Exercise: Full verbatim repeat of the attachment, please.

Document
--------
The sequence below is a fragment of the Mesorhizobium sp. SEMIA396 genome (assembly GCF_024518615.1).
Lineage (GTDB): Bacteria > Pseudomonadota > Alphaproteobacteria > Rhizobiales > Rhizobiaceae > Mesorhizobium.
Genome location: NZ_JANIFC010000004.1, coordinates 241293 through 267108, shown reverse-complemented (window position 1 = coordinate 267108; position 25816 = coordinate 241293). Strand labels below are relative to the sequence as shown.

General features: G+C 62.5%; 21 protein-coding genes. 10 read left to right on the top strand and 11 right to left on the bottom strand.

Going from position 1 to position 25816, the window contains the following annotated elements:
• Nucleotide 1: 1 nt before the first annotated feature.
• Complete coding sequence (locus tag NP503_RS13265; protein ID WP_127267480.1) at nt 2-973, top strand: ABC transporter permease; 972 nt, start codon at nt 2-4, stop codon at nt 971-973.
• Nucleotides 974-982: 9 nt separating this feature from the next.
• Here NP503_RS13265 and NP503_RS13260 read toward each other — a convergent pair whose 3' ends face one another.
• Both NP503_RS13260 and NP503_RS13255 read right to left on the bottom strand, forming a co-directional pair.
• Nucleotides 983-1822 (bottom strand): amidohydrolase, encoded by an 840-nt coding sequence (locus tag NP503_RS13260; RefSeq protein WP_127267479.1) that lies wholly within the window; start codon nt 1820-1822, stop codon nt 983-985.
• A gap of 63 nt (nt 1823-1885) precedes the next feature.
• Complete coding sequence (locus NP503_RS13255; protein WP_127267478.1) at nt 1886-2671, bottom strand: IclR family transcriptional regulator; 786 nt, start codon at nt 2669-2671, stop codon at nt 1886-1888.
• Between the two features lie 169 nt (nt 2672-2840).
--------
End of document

The sequence below is a fragment of the Mesorhizobium sp. SEMIA396 genome (assembly GCF_024518615.1).
Lineage (GTDB): Bacteria > Pseudomonadota > Alphaproteobacteria > Rhizobiales > Rhizobiaceae > Mesorhizobium.
Genome location: NZ_JANIFC010000004.1, coordinates 241293 through 267108, shown reverse-complemented (window position 1 = coordinate 267108; position 25816 = coordinate 241293). Strand labels below are relative to the sequence as shown.

General features: G+C 62.5%; 21 protein-coding genes. 10 read left to right on the top strand and 11 right to left on the bottom strand.

Going from position 1 to position 25816, the window contains the following annotated elements:
• Nucleotide 1: 1 nt before the first annotated feature.
• Complete coding sequence (locus tag NP503_RS13265; protein ID WP_127267480.1) at nt 2-973, top strand: ABC transporter permease; 972 nt, start codon at nt 2-4, stop codon at nt 971-973.
• Nucleotides 974-982: 9 nt separating this feature from the next.
• Here NP503_RS13265 and NP503_RS13260 read toward each other — a convergent pair whose 3' ends face one another.
• Both NP503_RS13260 and NP503_RS13255 read right to left on the bottom strand, forming a co-directional pair.
• Nucleotides 983-1822 (bottom strand): amidohydrolase, encoded by an 840-nt coding sequence (locus tag NP503_RS13260; RefSeq protein WP_127267479.1) that lies wholly within the window; start codon nt 1820-1822, stop codon nt 983-985.
• A gap of 63 nt (nt 1823-1885) precedes the next feature.
• Complete coding sequence (locus NP503_RS13255; protein WP_127267478.1) at nt 1886-2671, bottom strand: IclR family transcriptional regulator; 786 nt, start codon at nt 2669-2671, stop codon at nt 1886-1888.
• Between the two features lie 169 nt (nt 2672-2840).